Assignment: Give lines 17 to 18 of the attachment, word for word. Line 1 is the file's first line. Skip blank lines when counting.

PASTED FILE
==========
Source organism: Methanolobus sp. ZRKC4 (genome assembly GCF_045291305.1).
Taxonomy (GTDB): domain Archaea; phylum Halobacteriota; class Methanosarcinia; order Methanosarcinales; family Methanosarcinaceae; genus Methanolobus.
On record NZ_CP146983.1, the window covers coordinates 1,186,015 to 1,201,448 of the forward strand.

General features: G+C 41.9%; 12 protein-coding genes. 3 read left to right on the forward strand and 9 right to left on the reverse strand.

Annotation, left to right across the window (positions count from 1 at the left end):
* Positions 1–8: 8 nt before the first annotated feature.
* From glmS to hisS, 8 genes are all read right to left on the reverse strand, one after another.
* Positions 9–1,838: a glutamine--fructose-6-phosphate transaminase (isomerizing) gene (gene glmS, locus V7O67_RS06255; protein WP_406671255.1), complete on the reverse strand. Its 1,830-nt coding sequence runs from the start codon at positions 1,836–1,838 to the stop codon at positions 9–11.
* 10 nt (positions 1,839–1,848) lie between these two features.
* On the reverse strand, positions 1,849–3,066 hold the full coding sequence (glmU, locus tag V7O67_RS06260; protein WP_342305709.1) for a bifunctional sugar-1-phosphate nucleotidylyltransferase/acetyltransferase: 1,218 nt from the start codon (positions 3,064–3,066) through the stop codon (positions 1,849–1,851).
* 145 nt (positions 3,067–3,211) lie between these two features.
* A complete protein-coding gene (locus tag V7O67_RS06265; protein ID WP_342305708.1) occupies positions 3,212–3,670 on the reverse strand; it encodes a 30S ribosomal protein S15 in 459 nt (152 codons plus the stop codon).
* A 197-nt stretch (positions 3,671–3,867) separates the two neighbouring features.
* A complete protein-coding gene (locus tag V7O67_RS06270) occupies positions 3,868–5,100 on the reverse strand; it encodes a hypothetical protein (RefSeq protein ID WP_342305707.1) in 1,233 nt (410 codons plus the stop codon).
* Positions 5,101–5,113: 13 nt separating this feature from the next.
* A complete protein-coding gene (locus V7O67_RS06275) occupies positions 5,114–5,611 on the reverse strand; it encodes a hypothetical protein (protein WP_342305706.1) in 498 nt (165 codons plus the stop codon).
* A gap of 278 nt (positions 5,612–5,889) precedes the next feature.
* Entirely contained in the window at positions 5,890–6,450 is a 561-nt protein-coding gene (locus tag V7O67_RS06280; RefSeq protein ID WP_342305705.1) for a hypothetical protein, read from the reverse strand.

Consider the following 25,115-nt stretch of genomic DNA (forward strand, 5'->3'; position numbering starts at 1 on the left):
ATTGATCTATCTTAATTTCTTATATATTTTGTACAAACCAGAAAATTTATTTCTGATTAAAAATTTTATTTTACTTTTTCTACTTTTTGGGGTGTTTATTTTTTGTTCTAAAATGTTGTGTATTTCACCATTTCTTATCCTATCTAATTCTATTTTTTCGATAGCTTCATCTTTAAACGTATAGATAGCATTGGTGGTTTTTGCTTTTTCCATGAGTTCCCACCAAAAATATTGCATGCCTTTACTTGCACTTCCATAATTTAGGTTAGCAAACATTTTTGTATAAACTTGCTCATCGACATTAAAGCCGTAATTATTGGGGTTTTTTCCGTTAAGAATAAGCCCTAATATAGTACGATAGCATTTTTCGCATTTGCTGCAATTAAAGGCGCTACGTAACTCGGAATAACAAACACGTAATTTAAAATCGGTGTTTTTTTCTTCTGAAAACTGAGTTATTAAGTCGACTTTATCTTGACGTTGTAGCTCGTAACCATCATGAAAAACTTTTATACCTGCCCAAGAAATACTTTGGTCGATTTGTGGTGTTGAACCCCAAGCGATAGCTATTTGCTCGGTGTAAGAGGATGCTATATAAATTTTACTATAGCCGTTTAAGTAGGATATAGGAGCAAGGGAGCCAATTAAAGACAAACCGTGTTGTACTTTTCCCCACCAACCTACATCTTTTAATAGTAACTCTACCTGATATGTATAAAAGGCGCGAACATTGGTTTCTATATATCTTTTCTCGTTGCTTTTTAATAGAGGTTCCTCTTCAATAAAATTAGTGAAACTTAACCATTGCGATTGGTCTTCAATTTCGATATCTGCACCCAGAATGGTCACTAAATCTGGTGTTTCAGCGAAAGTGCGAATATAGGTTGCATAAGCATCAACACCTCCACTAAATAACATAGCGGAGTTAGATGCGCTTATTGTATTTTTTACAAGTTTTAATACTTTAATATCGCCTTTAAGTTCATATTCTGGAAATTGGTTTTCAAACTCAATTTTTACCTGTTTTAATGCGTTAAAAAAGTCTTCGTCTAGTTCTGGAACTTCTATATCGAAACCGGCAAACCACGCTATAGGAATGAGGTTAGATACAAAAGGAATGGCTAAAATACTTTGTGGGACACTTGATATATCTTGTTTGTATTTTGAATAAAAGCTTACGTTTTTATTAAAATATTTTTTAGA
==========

* A gap of 278 nt (positions 5,612–5,889) precedes the next feature.
* Entirely contained in the window at positions 5,890–6,450 is a 561-nt protein-coding gene (locus tag V7O67_RS06280; RefSeq protein ID WP_342305705.1) for a hypothetical protein, read from the reverse strand.